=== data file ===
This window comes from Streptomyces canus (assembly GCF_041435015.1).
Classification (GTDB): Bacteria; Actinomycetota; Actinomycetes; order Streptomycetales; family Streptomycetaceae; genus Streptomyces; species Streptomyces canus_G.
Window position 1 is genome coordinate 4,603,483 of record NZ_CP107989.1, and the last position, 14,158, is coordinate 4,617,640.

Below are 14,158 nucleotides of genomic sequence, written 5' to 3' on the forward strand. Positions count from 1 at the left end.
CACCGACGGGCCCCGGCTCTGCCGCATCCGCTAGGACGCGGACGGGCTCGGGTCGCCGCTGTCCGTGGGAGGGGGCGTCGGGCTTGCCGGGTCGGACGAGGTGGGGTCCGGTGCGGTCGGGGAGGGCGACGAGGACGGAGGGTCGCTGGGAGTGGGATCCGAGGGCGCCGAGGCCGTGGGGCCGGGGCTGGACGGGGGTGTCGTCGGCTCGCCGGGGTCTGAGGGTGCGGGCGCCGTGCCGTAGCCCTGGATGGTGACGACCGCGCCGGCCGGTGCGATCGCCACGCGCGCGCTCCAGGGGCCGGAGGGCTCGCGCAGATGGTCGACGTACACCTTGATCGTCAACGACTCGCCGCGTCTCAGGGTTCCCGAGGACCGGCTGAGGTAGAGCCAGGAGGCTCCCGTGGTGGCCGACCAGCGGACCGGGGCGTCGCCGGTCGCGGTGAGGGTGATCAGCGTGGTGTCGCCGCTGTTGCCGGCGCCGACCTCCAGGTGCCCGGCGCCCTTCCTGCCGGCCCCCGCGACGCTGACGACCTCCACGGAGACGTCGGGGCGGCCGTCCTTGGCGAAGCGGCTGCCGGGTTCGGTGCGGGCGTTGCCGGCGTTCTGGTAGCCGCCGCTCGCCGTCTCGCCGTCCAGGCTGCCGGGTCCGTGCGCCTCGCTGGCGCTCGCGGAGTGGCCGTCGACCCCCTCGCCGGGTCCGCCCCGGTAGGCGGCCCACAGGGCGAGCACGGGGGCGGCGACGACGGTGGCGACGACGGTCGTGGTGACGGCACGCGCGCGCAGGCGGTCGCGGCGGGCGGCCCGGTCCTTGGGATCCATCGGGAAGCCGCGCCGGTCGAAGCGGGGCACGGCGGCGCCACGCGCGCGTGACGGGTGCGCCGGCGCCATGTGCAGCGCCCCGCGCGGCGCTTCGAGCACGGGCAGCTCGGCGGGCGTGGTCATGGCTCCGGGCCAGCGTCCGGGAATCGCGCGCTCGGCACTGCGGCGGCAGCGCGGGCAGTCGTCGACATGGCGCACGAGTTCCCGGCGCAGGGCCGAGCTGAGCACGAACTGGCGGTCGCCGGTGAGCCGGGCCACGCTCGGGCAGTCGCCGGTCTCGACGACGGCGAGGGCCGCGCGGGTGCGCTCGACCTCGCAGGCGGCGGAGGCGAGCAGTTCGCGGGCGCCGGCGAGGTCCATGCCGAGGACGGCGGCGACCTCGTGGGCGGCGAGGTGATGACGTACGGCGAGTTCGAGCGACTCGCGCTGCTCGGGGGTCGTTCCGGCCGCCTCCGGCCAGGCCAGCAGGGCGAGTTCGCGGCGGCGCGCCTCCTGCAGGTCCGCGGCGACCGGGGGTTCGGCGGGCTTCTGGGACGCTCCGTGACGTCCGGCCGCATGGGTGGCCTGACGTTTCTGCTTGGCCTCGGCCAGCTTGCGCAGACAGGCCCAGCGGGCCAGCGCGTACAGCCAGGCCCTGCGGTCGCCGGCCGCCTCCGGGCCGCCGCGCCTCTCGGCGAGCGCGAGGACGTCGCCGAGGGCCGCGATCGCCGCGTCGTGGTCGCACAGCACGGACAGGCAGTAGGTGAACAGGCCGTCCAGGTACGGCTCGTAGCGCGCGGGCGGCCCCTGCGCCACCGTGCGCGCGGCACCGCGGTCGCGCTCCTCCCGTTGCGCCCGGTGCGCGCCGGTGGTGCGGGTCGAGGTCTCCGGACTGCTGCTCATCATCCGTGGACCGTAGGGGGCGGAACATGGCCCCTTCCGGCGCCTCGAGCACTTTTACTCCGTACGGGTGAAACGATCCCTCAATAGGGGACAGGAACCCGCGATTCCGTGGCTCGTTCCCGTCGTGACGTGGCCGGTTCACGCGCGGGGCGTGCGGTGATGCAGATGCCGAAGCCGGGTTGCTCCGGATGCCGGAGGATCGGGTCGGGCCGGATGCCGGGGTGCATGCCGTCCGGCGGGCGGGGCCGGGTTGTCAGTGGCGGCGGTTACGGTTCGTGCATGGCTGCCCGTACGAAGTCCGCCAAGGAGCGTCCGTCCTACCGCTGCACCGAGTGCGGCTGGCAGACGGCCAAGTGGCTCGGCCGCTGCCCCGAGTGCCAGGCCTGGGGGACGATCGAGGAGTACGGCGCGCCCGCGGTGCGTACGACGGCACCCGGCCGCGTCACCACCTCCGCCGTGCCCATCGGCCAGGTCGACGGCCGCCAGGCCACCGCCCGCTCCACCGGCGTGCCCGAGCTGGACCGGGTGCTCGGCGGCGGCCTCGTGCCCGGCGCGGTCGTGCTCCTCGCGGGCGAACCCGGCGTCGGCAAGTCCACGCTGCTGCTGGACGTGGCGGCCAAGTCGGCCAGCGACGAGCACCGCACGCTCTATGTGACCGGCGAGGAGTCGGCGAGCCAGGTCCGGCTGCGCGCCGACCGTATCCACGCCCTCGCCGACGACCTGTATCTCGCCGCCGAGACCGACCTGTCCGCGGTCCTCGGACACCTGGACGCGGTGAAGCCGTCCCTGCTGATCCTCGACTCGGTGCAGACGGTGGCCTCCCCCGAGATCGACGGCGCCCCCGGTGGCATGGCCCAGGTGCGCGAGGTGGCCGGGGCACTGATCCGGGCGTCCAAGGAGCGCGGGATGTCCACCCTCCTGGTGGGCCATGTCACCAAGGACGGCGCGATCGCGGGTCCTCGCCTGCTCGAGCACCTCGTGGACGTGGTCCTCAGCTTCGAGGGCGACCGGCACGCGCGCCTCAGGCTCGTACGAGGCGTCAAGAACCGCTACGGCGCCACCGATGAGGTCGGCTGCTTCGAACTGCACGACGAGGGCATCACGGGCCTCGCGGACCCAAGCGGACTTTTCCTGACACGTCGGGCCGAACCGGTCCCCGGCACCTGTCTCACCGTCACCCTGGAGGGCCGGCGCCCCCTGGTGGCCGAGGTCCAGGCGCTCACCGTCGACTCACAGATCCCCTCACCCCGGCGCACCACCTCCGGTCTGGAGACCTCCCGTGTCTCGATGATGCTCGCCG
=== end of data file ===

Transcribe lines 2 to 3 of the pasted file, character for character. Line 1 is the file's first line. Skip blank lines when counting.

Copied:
Classification (GTDB): Bacteria; Actinomycetota; Actinomycetes; order Streptomycetales; family Streptomycetaceae; genus Streptomyces; species Streptomyces canus_G.
Window position 1 is genome coordinate 4,603,483 of record NZ_CP107989.1, and the last position, 14,158, is coordinate 4,617,640.